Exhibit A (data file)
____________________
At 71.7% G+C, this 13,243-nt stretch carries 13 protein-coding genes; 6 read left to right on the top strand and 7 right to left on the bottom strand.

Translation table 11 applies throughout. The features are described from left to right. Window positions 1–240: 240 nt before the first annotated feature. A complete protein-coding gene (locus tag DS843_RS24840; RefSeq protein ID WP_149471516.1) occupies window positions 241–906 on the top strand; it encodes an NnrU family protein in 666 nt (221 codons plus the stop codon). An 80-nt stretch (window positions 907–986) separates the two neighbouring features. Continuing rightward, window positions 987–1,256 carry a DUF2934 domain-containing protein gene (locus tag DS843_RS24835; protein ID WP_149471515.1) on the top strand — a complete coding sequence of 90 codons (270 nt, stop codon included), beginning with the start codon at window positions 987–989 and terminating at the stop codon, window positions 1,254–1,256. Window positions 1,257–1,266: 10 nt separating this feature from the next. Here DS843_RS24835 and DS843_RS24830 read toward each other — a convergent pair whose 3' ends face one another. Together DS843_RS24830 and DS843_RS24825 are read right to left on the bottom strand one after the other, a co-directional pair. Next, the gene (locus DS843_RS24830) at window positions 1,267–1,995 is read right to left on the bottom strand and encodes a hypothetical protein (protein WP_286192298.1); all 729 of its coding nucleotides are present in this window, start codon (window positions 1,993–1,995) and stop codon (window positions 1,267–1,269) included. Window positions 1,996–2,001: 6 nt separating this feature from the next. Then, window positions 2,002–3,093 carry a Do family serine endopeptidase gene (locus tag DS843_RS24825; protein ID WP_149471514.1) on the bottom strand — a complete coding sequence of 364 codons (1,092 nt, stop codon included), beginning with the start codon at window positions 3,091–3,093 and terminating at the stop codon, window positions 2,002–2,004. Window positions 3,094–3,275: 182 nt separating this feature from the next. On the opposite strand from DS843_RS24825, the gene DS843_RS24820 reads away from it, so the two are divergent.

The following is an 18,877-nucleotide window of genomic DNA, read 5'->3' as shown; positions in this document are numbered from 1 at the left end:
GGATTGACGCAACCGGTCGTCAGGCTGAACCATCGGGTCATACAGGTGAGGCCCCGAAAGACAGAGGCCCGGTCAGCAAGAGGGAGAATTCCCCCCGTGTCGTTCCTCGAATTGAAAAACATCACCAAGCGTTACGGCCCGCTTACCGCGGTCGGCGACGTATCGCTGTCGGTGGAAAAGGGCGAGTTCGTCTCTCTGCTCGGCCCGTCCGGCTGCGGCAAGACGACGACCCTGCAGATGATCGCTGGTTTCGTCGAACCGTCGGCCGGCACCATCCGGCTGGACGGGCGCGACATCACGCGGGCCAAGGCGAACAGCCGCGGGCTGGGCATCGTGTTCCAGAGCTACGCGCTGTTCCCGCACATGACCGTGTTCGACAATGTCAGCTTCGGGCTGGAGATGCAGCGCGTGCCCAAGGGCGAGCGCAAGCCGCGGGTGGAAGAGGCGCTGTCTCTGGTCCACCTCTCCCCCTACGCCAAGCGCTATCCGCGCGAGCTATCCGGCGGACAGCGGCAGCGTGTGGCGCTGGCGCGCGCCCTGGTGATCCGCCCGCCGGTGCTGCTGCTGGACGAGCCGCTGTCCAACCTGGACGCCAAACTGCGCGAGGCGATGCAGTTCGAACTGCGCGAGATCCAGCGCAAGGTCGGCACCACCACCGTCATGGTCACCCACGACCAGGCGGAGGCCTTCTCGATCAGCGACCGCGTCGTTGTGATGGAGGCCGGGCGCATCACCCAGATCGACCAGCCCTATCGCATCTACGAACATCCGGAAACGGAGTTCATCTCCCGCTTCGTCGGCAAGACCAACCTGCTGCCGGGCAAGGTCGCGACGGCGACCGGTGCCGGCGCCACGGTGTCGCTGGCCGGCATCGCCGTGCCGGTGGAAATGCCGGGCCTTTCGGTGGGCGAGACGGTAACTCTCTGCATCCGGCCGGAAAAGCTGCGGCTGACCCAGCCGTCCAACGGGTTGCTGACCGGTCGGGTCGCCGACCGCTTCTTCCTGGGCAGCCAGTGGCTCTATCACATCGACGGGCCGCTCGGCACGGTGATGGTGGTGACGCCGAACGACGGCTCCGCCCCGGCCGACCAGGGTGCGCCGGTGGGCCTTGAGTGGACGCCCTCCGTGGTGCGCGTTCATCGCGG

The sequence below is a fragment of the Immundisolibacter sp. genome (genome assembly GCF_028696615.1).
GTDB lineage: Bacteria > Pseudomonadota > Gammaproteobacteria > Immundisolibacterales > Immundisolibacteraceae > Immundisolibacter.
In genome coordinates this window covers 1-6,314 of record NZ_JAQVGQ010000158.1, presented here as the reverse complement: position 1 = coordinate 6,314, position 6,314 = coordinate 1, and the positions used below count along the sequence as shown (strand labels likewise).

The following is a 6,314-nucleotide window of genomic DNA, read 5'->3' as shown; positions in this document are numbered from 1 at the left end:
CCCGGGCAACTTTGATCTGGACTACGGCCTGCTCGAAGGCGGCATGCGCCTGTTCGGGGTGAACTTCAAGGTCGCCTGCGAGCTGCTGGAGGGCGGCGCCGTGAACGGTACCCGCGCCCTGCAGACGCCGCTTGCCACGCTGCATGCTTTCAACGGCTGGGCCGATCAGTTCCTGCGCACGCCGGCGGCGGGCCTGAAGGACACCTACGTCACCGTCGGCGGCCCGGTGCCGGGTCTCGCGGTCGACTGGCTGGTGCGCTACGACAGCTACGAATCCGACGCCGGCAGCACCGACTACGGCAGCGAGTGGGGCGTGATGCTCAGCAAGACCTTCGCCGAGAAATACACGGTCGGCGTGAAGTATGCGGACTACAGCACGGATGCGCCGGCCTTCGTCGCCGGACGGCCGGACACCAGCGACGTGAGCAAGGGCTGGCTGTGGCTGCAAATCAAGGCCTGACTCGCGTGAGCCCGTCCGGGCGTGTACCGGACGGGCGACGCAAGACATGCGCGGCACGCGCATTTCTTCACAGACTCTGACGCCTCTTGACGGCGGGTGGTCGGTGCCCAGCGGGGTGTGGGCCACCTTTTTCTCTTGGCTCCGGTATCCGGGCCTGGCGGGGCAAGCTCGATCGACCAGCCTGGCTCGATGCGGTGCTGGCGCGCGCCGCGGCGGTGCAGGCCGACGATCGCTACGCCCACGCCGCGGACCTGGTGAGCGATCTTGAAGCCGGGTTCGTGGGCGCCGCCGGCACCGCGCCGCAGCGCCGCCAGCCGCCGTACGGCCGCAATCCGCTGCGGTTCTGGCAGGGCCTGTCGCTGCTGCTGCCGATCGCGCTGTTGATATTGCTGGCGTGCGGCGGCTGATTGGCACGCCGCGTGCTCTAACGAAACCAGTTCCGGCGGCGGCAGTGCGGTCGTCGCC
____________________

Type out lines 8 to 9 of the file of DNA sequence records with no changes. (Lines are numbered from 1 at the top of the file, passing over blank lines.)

The following is a 6,314-nucleotide window of genomic DNA, read 5'->3' as shown; positions in this document are numbered from 1 at the left end:
CCCGGGCAACTTTGATCTGGACTACGGCCTGCTCGAAGGCGGCATGCGCCTGTTCGGGGTGAACTTCAAGGTCGCCTGCGAGCTGCTGGAGGGCGGCGCCGTGAACGGTACCCGCGCCCTGCAGACGCCGCTTGCCACGCTGCATGCTTTCAACGGCTGGGCCGATCAGTTCCTGCGCACGCCGGCGGCGGGCCTGAAGGACACCTACGTCACCGTCGGCGGCCCGGTGCCGGGTCTCGCGGTCGACTGGCTGGTGCGCTACGACAGCTACGAATCCGACGCCGGCAGCACCGACTACGGCAGCGAGTGGGGCGTGATGCTCAGCAAGACCTTCGCCGAGAAATACACGGTCGGCGTGAAGTATGCGGACTACAGCACGGATGCGCCGGCCTTCGTCGCCGGACGGCCGGACACCAGCGACGTGAGCAAGGGCTGGCTGTGGCTGCAAATCAAGGCCTGACTCGCGTGAGCCCGTCCGGGCGTGTACCGGACGGGCGACGCAAGACATGCGCGGCACGCGCATTTCTTCACAGACTCTGACGCCTCTTGACGGCGGGTGGTCGGTGCCCAGCGGGGTGTGGGCCACCTTTTTCTCTTGGCTCCGGTATCCGGGCCTGGCGGGGCAAGCTCGATCGACCAGCCTGGCTCGATGCGGTGCTGGCGCGCGCCGCGGCGGTGCAGGCCGACGATCGCTACGCCCACGCCGCGGACCTGGTGAGCGATCTTGAAGCCGGGTTCGTGGGCGCCGCCGGCACCGCGCCGCAGCGCCGCCAGCCGCCGTACGGCCGCAATCCGCTGCGGTTCTGGCAGGGCCTGTCGCTGCTGCTGCCGATCGCGCTGTTGATATTGCTGGCGTGCGGCGGCTGATTGGCACGCCGCGTGCTCTAACGAAACCAGTTCCGGCGGCGGCAGTGCGGTCGTCGCC